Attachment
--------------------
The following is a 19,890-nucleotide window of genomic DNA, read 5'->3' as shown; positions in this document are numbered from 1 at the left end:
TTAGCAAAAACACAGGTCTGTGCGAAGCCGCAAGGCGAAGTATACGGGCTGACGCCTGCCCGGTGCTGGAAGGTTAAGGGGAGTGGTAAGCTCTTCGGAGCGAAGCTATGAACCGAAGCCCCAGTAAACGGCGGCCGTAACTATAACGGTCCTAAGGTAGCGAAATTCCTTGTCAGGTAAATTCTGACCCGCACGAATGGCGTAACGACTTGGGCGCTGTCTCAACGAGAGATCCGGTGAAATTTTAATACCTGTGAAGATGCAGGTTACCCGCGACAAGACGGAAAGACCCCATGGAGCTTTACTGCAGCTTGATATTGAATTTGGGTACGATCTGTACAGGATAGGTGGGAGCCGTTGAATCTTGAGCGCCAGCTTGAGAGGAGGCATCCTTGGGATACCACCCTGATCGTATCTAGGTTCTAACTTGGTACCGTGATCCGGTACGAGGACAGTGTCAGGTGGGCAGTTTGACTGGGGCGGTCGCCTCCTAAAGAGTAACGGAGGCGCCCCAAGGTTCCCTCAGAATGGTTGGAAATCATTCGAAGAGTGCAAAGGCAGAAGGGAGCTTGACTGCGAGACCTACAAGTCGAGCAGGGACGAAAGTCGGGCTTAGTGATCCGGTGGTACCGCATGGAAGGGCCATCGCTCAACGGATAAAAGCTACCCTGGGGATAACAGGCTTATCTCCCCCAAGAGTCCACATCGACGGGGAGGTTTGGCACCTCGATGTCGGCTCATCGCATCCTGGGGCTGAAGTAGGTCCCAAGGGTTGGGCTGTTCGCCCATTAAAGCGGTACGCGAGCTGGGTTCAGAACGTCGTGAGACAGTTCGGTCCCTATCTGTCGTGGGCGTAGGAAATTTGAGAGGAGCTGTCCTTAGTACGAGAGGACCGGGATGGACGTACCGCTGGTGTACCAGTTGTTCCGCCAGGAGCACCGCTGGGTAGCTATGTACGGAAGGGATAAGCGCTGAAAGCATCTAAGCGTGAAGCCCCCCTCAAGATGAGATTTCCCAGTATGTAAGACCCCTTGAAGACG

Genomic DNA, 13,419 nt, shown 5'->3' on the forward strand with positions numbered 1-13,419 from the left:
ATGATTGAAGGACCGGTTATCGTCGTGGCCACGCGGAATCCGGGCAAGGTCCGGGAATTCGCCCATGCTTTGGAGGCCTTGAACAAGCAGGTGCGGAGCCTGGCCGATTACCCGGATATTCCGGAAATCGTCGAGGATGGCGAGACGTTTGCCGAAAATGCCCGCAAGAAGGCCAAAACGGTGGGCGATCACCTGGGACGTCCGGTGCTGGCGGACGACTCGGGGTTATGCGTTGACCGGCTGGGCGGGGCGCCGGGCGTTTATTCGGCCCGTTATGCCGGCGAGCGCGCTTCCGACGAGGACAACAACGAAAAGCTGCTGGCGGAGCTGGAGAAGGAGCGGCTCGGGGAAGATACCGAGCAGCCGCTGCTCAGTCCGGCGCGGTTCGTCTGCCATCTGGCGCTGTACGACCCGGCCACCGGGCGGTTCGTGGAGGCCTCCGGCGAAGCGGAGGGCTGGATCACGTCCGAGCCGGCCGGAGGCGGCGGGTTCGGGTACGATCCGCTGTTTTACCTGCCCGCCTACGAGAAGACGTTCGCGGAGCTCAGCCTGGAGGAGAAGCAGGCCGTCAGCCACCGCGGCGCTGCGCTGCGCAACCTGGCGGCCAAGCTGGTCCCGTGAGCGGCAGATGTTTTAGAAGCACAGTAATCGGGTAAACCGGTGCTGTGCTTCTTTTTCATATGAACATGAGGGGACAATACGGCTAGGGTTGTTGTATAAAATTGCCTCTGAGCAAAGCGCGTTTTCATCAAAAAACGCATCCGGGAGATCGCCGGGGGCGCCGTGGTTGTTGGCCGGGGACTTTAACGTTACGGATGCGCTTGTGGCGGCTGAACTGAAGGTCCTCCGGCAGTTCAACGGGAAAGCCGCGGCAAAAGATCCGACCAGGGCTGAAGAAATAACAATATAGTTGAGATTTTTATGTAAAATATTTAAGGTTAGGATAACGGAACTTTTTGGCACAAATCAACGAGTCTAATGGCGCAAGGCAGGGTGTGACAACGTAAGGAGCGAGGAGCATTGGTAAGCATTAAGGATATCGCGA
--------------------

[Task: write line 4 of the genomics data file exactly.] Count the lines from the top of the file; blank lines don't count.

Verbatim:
ATGATTGAAGGACCGGTTATCGTCGTGGCCACGCGGAATCCGGGCAAGGTCCGGGAATTCGCCCATGCTTTGGAGGCCTTGAACAAGCAGGTGCGGAGCCTGGCCGATTACCCGGATATTCCGGAAATCGTCGAGGATGGCGAGACGTTTGCCGAAAATGCCCGCAAGAAGGCCAAAACGGTGGGCGATCACCTGGGACGTCCGGTGCTGGCGGACGACTCGGGGTTATGCGTTGACCGGCTGGGCGGGGCGCCGGGCGTTTATTCGGCCCGTTATGCCGGCGAGCGCGCTTCCGACGAGGACAACAACGAAAAGCTGCTGGCGGAGCTGGAGAAGGAGCGGCTCGGGGAAGATACCGAGCAGCCGCTGCTCAGTCCGGCGCGGTTCGTCTGCCATCTGGCGCTGTACGACCCGGCCACCGGGCGGTTCGTGGAGGCCTCCGGCGAAGCGGAGGGCTGGATCACGTCCGAGCCGGCCGGAGGCGGCGGGTTCGGGTACGATCCGCTGTTTTACCTGCCCGCCTACGAGAAGACGTTCGCGGAGCTCAGCCTGGAGGAGAAGCAGGCCGTCAGCCACCGCGGCGCTGCGCTGCGCAACCTGGCGGCCAAGCTGGTCCCGTGAGCGGCAGATGTTTTAGAAGCACAGTAATCGGGTAAACCGGTGCTGTGCTTCTTTTTCATATGAACATGAGGGGACAATACGGCTAGGGTTGTTGTATAAAATTGCCTCTGAGCAAAGCGCGTTTTCATCAAAAAACGCATCCGGGAGATCGCCGGGGGCGCCGTGGTTGTTGGCCGGGGACTTTAACGTTACGGATGCGCTTGTGGCGGCTGAACTGAAGGTCCTCCGGCAGTTCAACGGGAAAGCCGCGGCAAAAGATCCGACCAGGGCTGAAGAAATAACAATATAGTTGAGATTTTTATGTAAAATATTTAAGGTTAGGATAACGGAACTTTTTGGCACAAATCAACGAGTCTAATGGCGCAAGGCAGGGTGTGACAACGTAAGGAGCGAGGAGCATTGGTAAGCATTAAGGATATCGCGA